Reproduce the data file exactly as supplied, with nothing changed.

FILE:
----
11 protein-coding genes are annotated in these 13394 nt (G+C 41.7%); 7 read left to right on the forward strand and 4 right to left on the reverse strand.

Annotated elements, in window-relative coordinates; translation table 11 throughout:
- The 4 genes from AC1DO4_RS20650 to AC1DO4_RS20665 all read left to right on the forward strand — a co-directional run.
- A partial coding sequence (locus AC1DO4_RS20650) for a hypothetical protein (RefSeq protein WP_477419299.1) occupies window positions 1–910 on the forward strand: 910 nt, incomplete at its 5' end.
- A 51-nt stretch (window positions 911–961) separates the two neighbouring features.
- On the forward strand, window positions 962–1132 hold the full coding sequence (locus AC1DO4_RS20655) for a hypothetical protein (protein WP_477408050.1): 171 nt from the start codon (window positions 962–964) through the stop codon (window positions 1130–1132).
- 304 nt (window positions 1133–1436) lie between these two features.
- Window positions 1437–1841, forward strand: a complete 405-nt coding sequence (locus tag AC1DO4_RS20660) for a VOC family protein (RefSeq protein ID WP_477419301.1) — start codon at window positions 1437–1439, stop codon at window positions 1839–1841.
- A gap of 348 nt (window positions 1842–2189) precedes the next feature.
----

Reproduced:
11 protein-coding genes are annotated in these 13394 nt (G+C 41.7%); 7 read left to right on the forward strand and 4 right to left on the reverse strand.

Annotated elements, in window-relative coordinates; translation table 11 throughout:
- The 4 genes from AC1DO4_RS20650 to AC1DO4_RS20665 all read left to right on the forward strand — a co-directional run.
- A partial coding sequence (locus AC1DO4_RS20650) for a hypothetical protein (RefSeq protein WP_477419299.1) occupies window positions 1–910 on the forward strand: 910 nt, incomplete at its 5' end.
- A 51-nt stretch (window positions 911–961) separates the two neighbouring features.
- On the forward strand, window positions 962–1132 hold the full coding sequence (locus AC1DO4_RS20655) for a hypothetical protein (protein WP_477408050.1): 171 nt from the start codon (window positions 962–964) through the stop codon (window positions 1130–1132).
- 304 nt (window positions 1133–1436) lie between these two features.
- Window positions 1437–1841, forward strand: a complete 405-nt coding sequence (locus tag AC1DO4_RS20660) for a VOC family protein (RefSeq protein ID WP_477419301.1) — start codon at window positions 1437–1439, stop codon at window positions 1839–1841.
- A gap of 348 nt (window positions 1842–2189) precedes the next feature.